Happy Monday everyone!
What a better way to start the week than with a new series of interviews! Over the next few weeks we'll be chatting with loads of super interesting people about our favourite topic- Happiness!
First up is Susanna Halonen, the Happyologist®. Susanna is a happiness coach and author of the book "Screw Finding Your Passion: It's Within You, Let's Unlock It". She has an incredible wealth of theoretical knowledge on the science of happiness in attaining a Master's in Applied Positive Psychology and for the past 5 years has practically applied all she knows to help countless others achieve happiness in both their careers and life.
Sam: To you, what is happiness?
Susanna: Happiness is made up of two things: pleasure and purpose. Pleasure is all about you being able to experience momentary positive emotions throughout your day. Purpose on the other hand is all about you understanding why you do what you do and seeking meaningful connections in your day to day. When you create both of these in your life through your actions and thought processes, you will have sustainable, fulfilling happiness.
We hear a lot in the news about how we've got more than ever, are healthier than ever, more educated than ever, and yet we're arguably more unhappy than ever. Why aren't we as happy as we should be?
We aren't as happy as we should be because we don't actually understand what happiness is. First, we think happiness is a destination. We think we reach it when we reach our goals - like getting that degree, securing that promotion, buying that house, or getting married. Those things are all great things to celebrate and be proud of - but they are not destinations that give you happiness. Instead, it's the journey towards them that does. When you learn to enjoy every step of the journey you start to live a daily life of happiness. Second, we also think happiness is being happy 24 hours a day 7 days a week which is adding an extra pressure of having to be happy. As the Happyologist, it's something I used to feel very heavily too! But, in reality, happiness is about experiencing all the human emotions - both the good and the bad. The good ones naturally make you feel good and empower you to keep going. The bad ones shine light on the fact that something is wrong and needs to be fixed. They are like a compass in your life and you should embrace them for that. Because happiness isn't the absence of negative emotions but your ability to deal with them.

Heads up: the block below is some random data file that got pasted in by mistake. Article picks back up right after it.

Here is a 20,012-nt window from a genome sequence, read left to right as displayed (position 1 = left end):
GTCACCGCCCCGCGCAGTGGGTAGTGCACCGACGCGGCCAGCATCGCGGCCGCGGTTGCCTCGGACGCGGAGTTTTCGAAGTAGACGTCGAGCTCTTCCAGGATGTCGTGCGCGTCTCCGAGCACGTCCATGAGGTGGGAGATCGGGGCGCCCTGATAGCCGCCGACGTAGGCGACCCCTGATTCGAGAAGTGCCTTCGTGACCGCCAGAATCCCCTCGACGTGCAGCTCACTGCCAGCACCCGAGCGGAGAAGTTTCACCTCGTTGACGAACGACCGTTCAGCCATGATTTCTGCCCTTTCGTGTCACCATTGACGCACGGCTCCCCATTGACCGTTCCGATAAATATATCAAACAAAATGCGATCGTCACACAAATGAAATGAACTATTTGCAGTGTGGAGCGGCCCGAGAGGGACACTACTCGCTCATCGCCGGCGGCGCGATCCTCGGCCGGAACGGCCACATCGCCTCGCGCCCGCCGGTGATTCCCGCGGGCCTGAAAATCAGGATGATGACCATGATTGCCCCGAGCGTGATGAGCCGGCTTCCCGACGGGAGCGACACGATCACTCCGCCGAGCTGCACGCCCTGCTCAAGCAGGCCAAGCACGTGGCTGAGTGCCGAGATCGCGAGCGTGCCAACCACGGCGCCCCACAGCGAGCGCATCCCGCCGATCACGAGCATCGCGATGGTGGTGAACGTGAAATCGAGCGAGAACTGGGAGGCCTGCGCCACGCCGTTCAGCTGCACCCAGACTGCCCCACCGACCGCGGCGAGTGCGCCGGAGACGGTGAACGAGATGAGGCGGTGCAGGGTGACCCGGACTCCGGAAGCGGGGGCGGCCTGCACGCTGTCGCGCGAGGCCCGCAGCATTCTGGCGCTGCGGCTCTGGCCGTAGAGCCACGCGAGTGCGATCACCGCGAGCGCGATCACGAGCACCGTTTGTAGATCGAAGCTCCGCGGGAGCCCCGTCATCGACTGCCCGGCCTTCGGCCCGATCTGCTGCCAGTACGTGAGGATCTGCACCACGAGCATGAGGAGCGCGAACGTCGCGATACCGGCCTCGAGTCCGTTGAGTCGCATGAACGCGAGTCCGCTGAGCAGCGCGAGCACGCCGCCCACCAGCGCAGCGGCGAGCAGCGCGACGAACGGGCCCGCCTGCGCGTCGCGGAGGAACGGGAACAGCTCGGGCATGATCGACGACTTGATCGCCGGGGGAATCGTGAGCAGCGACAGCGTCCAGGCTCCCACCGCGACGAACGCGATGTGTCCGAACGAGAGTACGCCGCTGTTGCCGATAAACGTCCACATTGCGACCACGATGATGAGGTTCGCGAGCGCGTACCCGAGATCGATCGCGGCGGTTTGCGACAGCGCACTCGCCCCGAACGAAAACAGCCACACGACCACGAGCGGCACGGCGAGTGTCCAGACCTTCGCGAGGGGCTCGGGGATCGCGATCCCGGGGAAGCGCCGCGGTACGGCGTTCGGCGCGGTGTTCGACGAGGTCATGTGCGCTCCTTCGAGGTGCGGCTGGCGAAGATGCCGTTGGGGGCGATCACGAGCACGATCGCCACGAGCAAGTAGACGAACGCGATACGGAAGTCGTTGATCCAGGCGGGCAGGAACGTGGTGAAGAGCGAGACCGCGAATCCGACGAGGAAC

In the end, we forget that happiness is a daily choice. It's you choosing to see life through a lens of gratitude, to seek meaning in the things you do, and to see challenges as opportunities to grow and learn. In the end, it's a mindset you choose to practice, regardless of what you are faced with.
What makes you your happiest?
Being with the people I love, riding my horse Mickey, writing my articles and books, and working with my clients to help them to be more fulfilled.
What's your reset button after a bad day or setback?
To take a breather and to walk away. To calm myself down and to reconnect with myself. To remind myself why I do the work I do and to get some perspective - because one bad day or one setback isn't the end of the world. Sometimes I do this through meditation or yoga, other times it's through journaling or taking a walk in the park. It's always something that takes me out of my head and into my soul.
Who is your "happy hero" and why?
Honestly, my family dog Chico who has now passed. As a dog he was so good at living in the present moment and not overthinking things like we humans do. He also knew how to prioritise the important things in life - to love unconditionally, to play loads, to eat well, and to sleep a lot.
In the UK, the average onset age for depression is 14. What advice on happiness and well-being would you give your 14-year-old self?